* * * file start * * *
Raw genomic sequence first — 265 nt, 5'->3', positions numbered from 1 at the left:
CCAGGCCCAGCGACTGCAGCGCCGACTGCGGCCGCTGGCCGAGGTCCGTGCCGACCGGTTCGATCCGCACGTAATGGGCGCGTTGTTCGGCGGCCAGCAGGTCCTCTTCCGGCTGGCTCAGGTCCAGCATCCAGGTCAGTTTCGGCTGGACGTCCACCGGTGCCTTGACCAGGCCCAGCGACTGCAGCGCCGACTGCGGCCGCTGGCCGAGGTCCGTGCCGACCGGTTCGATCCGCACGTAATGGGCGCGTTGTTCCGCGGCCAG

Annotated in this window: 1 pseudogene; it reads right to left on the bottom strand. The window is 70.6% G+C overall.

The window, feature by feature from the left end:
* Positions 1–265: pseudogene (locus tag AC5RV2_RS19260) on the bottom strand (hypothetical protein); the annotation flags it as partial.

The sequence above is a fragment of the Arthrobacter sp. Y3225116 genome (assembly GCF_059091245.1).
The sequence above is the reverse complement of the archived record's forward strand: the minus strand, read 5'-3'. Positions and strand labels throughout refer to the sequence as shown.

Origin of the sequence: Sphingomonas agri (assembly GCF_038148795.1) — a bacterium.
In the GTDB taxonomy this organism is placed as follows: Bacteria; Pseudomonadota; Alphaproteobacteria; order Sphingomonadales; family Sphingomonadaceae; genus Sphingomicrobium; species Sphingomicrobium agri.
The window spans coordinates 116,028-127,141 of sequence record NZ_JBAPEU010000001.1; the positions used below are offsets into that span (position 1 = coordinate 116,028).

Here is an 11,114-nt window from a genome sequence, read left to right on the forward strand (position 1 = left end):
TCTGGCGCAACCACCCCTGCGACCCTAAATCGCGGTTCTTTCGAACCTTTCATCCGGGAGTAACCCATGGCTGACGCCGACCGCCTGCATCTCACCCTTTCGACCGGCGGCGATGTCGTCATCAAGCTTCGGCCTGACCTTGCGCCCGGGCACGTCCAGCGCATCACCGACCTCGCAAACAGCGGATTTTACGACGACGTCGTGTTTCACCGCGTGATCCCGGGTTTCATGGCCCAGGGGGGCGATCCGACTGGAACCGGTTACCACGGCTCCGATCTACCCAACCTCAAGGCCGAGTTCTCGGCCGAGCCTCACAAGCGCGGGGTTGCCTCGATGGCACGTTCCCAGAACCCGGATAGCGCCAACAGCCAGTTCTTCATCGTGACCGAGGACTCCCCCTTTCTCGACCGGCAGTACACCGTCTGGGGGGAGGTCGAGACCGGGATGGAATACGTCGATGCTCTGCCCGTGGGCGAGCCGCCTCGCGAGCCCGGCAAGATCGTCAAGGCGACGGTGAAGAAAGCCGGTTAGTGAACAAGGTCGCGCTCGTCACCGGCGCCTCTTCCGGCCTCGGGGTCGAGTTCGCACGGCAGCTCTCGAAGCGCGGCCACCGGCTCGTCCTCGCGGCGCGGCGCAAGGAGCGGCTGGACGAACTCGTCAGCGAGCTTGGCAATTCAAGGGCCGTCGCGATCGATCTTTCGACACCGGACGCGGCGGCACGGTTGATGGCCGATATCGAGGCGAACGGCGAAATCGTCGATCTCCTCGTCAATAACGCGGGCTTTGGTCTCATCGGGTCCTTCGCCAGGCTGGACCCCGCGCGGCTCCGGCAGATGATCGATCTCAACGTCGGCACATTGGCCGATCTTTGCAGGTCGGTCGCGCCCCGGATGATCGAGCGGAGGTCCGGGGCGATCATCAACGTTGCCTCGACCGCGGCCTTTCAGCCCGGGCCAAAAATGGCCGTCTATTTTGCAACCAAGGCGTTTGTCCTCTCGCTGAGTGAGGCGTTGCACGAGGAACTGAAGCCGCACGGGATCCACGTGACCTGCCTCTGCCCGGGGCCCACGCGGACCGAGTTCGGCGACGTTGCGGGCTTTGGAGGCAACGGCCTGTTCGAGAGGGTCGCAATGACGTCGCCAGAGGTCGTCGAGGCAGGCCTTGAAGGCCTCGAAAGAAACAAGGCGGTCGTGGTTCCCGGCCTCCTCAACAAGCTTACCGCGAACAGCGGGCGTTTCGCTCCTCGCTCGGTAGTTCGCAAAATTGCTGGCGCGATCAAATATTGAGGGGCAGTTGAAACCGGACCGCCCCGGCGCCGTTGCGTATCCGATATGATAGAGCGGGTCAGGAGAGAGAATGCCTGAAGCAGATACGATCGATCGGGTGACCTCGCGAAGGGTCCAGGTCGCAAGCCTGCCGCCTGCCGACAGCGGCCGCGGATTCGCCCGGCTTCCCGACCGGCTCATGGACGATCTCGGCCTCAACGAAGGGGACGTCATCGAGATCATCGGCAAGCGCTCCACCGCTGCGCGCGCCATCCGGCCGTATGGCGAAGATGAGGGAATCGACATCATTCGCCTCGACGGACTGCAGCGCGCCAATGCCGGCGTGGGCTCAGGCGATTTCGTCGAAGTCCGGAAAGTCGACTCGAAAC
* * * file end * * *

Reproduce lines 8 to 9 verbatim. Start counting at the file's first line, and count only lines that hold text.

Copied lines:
Origin of the sequence: Sphingomonas agri (assembly GCF_038148795.1) — a bacterium.
In the GTDB taxonomy this organism is placed as follows: Bacteria; Pseudomonadota; Alphaproteobacteria; order Sphingomonadales; family Sphingomonadaceae; genus Sphingomicrobium; species Sphingomicrobium agri.